Joe Quintanilla is a colorful speaker. The white-mustachioed owner of Avila’s BBQ in Hebbronville, an hour’s drive east of Laredo, is sitting on the edge of a picnic table bench in the shade cast by his open-sided smokehouse. The tantalizing scent of nearly finished beef sausages and fajitas wafts out from one of the long-barrel, direct-heat smokers. Meanwhile, Quintanilla delivers morsels of the wisdom gathered in his 61 years of life and his three decades at the helm of Avila’s BBQ. Customers often ask him for the secret to great barbecue, he says. “I don’t have secrets,” Quintanilla tells them. “Secrets are for a–holes.” For him, culinary skill comes not from creative genius but rather from hard work, attention to detail, and experience.
Quintanilla runs the pits at his smoke shack. His wife, Andrea Arguelles, and his sisters-in-law, Sandra and Alma, prepare side dishes and breakfast tacos. The business is efficient, with the three women quickly doling out bags of food to the long line of pickups and SUVs. Multiple times during our conversation, Quintanilla shouts greetings at the drivers entering the ordering line. He has a brief, loud conversation with each about salsa or just to say hello before the vehicle’s window is raised and the truck moves into place. Quintanilla chuckles and continues expounding on life, food, and customers.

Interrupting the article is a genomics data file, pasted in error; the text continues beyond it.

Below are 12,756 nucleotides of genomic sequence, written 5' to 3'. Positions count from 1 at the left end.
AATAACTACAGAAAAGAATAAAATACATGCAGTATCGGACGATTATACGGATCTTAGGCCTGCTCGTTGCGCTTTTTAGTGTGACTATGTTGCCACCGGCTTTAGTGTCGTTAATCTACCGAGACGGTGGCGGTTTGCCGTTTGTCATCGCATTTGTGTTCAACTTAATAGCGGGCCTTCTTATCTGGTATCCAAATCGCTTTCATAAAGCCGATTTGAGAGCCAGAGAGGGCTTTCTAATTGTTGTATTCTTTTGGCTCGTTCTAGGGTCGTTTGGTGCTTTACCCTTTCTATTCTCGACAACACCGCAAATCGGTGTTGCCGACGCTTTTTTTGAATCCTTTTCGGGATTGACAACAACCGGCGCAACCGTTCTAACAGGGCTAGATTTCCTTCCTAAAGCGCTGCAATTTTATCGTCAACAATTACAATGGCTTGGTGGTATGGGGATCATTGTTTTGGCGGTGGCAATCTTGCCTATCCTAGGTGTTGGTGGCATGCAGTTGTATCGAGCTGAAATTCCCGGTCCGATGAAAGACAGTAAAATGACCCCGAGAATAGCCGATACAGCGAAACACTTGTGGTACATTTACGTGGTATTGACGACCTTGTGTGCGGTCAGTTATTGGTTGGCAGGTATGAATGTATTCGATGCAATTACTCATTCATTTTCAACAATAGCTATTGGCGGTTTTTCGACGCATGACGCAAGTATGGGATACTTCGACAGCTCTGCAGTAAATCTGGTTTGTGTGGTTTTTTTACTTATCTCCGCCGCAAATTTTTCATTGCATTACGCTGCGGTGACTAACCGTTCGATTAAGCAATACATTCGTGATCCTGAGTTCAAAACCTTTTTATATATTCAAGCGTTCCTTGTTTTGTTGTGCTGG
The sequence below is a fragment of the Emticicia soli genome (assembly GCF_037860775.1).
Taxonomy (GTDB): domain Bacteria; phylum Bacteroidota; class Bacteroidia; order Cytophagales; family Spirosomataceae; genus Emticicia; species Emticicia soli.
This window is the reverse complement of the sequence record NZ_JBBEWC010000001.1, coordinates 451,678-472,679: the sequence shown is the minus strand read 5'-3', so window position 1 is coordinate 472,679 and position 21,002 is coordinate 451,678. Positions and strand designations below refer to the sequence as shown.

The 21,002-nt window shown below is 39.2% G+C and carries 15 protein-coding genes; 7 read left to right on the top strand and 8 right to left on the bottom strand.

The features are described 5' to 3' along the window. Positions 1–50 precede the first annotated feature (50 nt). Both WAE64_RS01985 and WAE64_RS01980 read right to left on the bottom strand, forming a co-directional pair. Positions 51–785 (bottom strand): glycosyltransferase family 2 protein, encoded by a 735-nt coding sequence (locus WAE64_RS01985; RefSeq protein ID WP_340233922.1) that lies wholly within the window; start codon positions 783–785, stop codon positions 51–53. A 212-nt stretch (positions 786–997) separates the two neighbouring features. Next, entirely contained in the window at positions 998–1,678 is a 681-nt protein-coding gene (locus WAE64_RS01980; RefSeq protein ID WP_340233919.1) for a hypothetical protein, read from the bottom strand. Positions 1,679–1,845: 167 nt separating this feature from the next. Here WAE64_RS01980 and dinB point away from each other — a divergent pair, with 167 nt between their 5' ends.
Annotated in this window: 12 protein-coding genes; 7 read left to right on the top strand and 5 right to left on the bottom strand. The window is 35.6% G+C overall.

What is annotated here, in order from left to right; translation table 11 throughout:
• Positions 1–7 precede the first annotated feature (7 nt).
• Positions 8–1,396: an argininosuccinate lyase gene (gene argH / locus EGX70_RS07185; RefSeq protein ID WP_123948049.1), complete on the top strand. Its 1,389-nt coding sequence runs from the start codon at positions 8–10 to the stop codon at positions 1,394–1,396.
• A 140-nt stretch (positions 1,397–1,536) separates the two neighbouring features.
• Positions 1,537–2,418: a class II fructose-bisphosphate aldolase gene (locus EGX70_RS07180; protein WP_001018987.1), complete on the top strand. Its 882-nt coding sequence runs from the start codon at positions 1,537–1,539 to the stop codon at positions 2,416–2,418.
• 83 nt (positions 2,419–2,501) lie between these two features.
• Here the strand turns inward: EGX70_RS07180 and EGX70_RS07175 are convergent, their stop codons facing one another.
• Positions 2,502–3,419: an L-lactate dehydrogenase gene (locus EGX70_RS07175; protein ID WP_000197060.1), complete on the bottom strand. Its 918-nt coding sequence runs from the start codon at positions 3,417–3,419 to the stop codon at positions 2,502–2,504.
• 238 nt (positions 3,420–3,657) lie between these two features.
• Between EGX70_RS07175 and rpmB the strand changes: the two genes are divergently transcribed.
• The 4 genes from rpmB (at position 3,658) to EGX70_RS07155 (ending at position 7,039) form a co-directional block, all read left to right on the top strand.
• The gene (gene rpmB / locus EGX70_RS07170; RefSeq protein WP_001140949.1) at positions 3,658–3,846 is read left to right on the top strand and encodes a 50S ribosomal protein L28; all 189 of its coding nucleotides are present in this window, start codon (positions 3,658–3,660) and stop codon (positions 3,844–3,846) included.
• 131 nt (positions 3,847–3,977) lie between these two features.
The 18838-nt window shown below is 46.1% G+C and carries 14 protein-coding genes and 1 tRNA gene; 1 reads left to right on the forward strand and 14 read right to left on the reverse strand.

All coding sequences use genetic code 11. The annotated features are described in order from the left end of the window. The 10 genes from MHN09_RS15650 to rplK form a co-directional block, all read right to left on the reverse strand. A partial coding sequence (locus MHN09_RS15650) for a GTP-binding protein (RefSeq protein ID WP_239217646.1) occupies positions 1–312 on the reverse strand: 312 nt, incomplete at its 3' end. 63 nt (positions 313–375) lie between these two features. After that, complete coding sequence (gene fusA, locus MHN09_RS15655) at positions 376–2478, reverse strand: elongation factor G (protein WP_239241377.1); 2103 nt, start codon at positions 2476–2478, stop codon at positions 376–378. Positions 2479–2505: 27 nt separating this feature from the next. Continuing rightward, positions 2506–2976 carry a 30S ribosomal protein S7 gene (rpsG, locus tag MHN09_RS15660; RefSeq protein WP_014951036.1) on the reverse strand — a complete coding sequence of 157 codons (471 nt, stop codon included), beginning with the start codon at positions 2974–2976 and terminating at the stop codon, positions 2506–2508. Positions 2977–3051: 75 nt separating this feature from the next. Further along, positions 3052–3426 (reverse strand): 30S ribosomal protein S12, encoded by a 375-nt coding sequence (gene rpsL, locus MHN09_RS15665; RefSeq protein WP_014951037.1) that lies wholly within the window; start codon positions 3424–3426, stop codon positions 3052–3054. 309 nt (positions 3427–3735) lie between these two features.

If he doesn’t have what you want, he’ll go to his home nearby to get it and make your dish, even if it’s not on the menu. Once he changed a customer’s flat tire for free, before the driver had even noticed it was flat. During deer-hunting season over the past three years, a couple of wealthy sport hunters have swung by, he tells me. Every time they visit, they try to leave a triple-digit tip. Quintanilla refuses. “A tip doesn’t make me happy,” says the owner. “What makes me happy is my customers coming this way. A man will judge you, see what kind of person you are.”
Avila’s got its start thirty years ago in “a little bitty old place” across the street from the current location. The restaurant today remains humble—it’s a dilapidated single-wide trailer with a creaking deck. At the beginning, Quintanilla also owned a trucking company and drove one of the trucks himself. In 1991, he decided to sell the business for an easier life of occasionally driving trucks for someone else. When he was laid off, he dedicated his time to breakfast and barbecue. No secrets, and no thermometers. Like secrets, “temperatures are for a–holes,” Quintanilla says with a wry smile. He watches the mesquite coals, which he burns down from wood. If he sees the coals dim, he adds more. After honing his technique for thirty years, watching is all he needs to do.